1546: entity.setStatus(modelObject.getStatus()); // crash? WHY?

modelObject cannot be null because line 1545 did not produce an error, there is nothing on that line that can produce an NPE! … Yeah, unless the status of the entity is a primitive and the status of the modelObject is an object which just happens to be null… DOH.

WTF? :o Why would you even write that? I’m assuming entity status is an int, in which case modelObject status is an Integer? Why would you mix and match different representations of status at all? And, most of the time surely an enum would be better?

WRT: Using real primitives was a good choice IMHO. From my perspective primitive wrapper classes should have come in mutable and non-mutable forms from the start. And mutable primitives wrappers should just have ‘worked’ as if they were, well, primitives. Note however, that this implies operator overloading. I really like pure object oriented (class and prototype based) languages. I sure they moved away from Self because it would simply been way too expensive (engineering wise) to make something reasonable fast within time and budget constraints.

A time/budget constraint thing I hate is: type erasure (die! die! die!)

Another thing I hate is per object locks. (WTF!!!???) Really bad idea then, horrible idea now and burdens every single object with extra (useless) memory overhead. (die! die! die!)

Minor: identity hashing. Again burdens all object with extra bit(s) and all which have ever called identity hash to be either pinned or potential expand memory-wise to store…just an implementation pain for little usefulness. Object’s hashCode should have just thrown an exception…done.

I really wish Java had proper built-in support for defining primitives/objects as immutable or not. A bit like C++'s const but better. Immutable classes or interfaces are a nice workaround but it’d be much nicer built into the language.

I believe Scala has something like this, but haven’t played around with that much.

Primitives were an excellent idea. It allows Java to get close to “the metal” when you need it to be. At the end of the day in Java you can actually write code that’s fast by design explicitly rather than having to hope it’s not doing something stupid under the hood. Mostly.

wrt per-object locking: I think it’s a great idea. It costs 2 bits* of information for most objects, which is hidden away in the object header and thus effectively free. Only contended locks need to escalate into a bigger structure.

Cas :slight_smile:

  • I think. Someone correct me.

Two bits sounds correct: agrees with that.

I keep missing the ability to handle memory (pointers) more directly. I understand why it is limited, but miss it nonetheless.

Yes, lack structures and array of structures is actually a very large problem. If we open the discussion to missing features, rather than issues with existing…my list would be longish…but that’s one of the biggest IMHO. There’s tons of related items here like cache-hints and SIMD access.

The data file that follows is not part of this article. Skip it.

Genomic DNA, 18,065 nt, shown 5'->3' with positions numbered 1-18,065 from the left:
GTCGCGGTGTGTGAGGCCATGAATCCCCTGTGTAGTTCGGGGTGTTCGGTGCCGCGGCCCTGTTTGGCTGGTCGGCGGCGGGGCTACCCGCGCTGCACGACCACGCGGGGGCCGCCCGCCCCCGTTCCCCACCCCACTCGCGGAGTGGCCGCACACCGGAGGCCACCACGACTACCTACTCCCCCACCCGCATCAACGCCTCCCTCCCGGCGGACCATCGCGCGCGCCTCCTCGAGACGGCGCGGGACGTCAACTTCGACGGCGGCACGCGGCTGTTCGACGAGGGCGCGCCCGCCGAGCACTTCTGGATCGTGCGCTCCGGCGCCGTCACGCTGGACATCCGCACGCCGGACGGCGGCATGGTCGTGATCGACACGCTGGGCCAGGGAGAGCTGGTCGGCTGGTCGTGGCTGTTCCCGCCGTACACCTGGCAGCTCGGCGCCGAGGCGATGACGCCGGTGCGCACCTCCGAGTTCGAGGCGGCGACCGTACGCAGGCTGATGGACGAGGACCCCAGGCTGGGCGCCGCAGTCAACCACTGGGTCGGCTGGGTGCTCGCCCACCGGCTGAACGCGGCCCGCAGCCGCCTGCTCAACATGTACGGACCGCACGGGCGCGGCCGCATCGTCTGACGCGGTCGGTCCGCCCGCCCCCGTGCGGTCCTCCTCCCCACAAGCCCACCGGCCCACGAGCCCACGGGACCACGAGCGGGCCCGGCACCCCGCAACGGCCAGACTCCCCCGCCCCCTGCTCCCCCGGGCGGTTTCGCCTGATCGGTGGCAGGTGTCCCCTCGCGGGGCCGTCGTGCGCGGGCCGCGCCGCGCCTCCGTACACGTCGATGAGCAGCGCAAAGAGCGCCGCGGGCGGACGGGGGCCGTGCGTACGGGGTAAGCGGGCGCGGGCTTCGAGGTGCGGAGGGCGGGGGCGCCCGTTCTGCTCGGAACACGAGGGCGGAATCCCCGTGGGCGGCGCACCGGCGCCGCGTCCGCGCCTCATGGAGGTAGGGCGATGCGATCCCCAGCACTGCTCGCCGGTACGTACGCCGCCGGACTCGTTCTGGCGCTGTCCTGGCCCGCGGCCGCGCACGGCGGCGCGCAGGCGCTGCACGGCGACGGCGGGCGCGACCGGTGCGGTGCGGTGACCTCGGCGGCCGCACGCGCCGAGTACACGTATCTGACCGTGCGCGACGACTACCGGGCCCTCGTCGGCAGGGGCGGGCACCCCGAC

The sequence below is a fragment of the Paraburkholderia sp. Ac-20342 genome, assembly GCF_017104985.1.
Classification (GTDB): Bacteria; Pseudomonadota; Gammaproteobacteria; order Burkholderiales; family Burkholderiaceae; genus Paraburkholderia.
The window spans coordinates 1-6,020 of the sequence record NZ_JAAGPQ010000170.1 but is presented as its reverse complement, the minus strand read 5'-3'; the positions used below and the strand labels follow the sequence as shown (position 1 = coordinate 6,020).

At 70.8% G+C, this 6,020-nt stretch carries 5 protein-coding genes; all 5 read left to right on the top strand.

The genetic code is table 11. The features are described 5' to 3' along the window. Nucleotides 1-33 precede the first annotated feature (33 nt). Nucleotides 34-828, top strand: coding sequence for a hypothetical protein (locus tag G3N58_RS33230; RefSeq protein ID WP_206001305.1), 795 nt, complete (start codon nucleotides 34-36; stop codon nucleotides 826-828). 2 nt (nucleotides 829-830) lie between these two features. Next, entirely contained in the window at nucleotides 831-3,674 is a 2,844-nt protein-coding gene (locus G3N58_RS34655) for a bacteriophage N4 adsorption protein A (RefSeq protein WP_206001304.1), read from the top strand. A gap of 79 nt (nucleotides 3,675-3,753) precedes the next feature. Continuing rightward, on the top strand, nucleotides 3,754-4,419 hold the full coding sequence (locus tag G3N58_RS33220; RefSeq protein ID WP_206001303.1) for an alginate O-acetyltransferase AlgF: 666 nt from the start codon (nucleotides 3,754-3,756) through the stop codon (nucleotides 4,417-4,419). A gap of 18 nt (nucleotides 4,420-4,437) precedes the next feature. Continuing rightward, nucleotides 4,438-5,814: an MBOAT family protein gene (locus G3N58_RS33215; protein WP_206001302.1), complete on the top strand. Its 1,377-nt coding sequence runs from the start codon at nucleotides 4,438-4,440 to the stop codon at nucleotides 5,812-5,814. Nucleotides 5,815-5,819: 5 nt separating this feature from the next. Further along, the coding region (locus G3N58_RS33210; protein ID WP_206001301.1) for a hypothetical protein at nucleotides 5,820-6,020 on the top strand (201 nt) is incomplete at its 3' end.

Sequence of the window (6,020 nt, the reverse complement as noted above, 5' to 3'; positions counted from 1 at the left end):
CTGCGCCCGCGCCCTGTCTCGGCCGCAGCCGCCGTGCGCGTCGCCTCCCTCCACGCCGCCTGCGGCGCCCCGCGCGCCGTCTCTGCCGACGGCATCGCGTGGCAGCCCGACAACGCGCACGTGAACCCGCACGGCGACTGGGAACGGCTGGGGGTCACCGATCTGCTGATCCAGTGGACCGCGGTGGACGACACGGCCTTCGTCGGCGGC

A list of C++ things I hate would be really long.
Fact is in java, most things you dont like you can ignore.

Although I too would like to explicitly define pointers…

In what way and for what purpose?

Actually very little of the things I dislike about Java are things that I can ignore. Sadly I must sometime dismiss Java as a viable option.

The only thing I miss as a feature in java is something like a “template”
[Edit: I hit “Tab” and “Enter”… accedently]
, as an extension to Generics. So you are able to put primitive types as generics…

So you can make an implementation of “Vec3” (Often brought by me as an example), to be able to cooperate with every “type of number”.
You can now use Vec3 Vec3 and even Vec3 for colors.

I like both Java and C++, each have their positives and negatives. And of course, you could argue that through JNI you can get both… but I digress.

Another thing I often miss in Java is, oddly enough, having to define headers (data structure / function prototyes). It is a hassle, yes, but helps tremendously to reduce code bloating and disorganization as a project grows.

As for why use pointers, function pointers are something I miss a lot (Maybe I’m missing something).
I’m not too fond of the limitations on multiple inheritance and on how interfaces work either.

Well in what way would be the C++ way:
Object* somePointer = Something.getObject();

Why ? Well sometimes it is unclear if something hold an object alone or is just a pointer. Of course in java everything is just a pointer.

But I had cases in which I did someObject = new Object() , not knowing that someObject was just pointing to something and that I would need to remove / recreate that, leaving me with 2 separate instances…

Good Code design can help to avoid these problems but most of the time a variable either holds an actual object/value or a pointer… in my code it doesnt happen that these behaviors switch…

I miss goto.